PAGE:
With an innovative design this is as accurate as a field tip because it essentially is a field tip with a little wire around it. This is convenient because it means you can practice without the razor wire and you’ll be using almost the exact same weight in the field. The bladeless design gives a practically indestructible design that’s easy to change out as necessary and gives plenty of penetration. This will work for elk because of the impressive speed and penetration; it’s also great because the ferrule is so sturdy so it will definitely pass through a shoulder without trouble.
It makes a little noise thanks to the air flowing between the wires and you’ll be able to tell the difference between this and other fixed heads but you can’t do anything bout it because it’s the wire causing it. The wires are also likely to get destroyed pulling them out of the animal. It would be nice if it came in a heavier grain too.
Muzzy is a leader in the broadhead industry and the Phantom 4 lives up to the standards of its predecessors.
The design of these broadheads can cut through just about anything which makes it perfect for tough elk hide.
It has 4 fixed blades that are designed to slide through hide with a clean hole to take down any big game you aim it at.
Great penetration that will split bone and effective power that brings your elk down quickly and humanely.
The difference between this and the Trocar is that the Trocar is a more heavy hitter that will work better with faster bow setup while the Phantom 4 performs better at slower speeds.
- 125 grain
- 1 1/8” cutting diameter
- Penetration Unknown
The two main blade design causes substantial and immediate blood loss, plus the smaller bleeder blades are the same specification as the main blades which helps stop them sheering off since they’re just as hard. It’s easy to disassemble and the blades are easy to sharpen.
After 230fp they can get a little unreliable, and you may find you’re struggling to stop it spiralling off target even with tweaking and tuning. This is not a good sign of reliability and may make them unsuitable depending on your set up. These are only accurate at slower speeds plain and simple.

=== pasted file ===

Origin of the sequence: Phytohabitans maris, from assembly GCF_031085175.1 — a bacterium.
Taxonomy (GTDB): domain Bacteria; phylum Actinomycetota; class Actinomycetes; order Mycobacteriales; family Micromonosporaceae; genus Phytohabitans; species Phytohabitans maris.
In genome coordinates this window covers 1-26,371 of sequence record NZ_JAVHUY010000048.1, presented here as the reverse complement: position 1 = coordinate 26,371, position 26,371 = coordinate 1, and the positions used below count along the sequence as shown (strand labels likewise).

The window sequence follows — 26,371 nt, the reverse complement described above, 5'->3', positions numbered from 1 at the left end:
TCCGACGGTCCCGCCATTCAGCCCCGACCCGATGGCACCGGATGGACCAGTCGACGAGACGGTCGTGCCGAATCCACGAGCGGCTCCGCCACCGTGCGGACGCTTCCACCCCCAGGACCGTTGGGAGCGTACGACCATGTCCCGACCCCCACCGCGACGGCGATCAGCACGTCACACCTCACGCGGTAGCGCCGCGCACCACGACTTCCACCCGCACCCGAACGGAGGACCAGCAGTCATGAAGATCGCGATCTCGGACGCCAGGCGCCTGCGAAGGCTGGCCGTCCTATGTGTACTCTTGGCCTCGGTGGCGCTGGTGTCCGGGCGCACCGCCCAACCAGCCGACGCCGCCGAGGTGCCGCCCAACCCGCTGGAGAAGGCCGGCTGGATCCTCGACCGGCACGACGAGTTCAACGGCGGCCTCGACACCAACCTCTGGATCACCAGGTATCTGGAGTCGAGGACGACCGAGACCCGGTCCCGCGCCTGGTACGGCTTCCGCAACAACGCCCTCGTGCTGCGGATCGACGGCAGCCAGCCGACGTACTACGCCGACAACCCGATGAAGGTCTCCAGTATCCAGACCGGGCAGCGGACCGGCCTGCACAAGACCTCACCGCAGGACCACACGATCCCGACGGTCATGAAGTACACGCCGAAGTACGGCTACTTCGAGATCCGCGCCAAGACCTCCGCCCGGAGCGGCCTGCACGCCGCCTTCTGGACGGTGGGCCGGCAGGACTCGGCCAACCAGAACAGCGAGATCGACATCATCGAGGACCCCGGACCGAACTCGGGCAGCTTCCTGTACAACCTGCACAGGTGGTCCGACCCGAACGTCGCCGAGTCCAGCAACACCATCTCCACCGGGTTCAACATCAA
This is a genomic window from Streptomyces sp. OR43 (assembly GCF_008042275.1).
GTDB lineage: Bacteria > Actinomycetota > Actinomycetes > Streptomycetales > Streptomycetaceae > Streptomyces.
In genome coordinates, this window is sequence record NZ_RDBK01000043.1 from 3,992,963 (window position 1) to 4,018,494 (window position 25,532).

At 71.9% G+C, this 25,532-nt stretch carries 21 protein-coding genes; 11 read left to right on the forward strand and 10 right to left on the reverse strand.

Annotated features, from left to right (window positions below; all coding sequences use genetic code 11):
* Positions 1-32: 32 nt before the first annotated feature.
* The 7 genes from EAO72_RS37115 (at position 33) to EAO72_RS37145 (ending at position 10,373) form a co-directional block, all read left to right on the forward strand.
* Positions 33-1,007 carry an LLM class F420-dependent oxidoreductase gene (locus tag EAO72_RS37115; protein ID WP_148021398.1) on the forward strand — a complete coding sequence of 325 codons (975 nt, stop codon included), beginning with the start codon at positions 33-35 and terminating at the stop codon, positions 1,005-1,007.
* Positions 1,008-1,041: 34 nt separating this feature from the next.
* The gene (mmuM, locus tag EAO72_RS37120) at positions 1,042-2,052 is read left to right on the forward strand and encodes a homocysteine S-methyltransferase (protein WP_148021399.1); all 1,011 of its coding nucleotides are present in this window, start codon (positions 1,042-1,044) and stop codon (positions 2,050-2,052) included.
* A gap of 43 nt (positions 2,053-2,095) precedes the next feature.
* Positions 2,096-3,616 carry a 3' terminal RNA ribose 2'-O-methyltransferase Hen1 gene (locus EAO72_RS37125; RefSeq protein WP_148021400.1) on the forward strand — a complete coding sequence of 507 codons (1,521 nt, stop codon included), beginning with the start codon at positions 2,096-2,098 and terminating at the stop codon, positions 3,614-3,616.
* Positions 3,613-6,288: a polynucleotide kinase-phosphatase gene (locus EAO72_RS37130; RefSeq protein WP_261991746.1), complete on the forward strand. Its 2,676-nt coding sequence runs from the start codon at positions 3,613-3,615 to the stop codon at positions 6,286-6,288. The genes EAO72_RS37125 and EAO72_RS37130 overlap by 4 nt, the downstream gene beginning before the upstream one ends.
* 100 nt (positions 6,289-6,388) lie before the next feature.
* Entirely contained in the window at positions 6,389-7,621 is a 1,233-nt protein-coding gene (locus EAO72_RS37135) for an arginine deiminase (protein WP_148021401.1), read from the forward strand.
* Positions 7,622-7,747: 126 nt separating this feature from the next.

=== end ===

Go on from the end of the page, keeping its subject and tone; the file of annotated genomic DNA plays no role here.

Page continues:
This broadhead is designed to have a really low profile, like a mechanical but it’s reliable because it’s a fixed blade.
This is designed for fast bows and give maximum penetration, especially if you’re working with a lighter setup.
These make big holes and they will penetrate a shoulder bone without difficulty, but you’ll need to replace the blades after.
It has a 4 bladed design which has interlocking blades so it’s more sturdy like a one piece head.
They have beautiful accuracy and as long as they’re spinning true and the bow is tuned right they will bring down an elk like throwing a dart.
- Lutz Solingen German Steel
- 1 1/8” cutting diameter
- 100, 125 grain
- Penetration Unavailable
These are nicely accurate and have enough punch that even the smaller standard can bring down an elk. They fly true every time and it has excellent penetration with a bone breaking tip and durable blades to give you a great blood trail. The short length means they’re more accurate at longer yardage and you’re less likely to see a nose dive because of this.
Replacing the blades isn’t hard, but if you so much as scrape bone they’re nicked and will have to be replaced. This means they’re not particularly durable and while they’ll easily slice through hide if you hit the thicker part of the shoulder blade you may damage that blade enough that you lose the kill because it doesn’t penetrate enough.
The NAP Thunderhead wins it here simply for the fact that it is a time tried design that works. There’s no fancy wires to change out and no out there technology – just simple blades and ferrule that get the job done. No matter what broadhead you choose it’s all in the bow set up and your accuracy so the best broadhead for elk is undoubtedly on you feel comfortable with.
The Solid Legends would be the main choice if it wasn’t for the cost, though if you’re not worried about that pick the Solid’s over the Thunderheads a the newer tech has some advantages over the basics of the tried and true.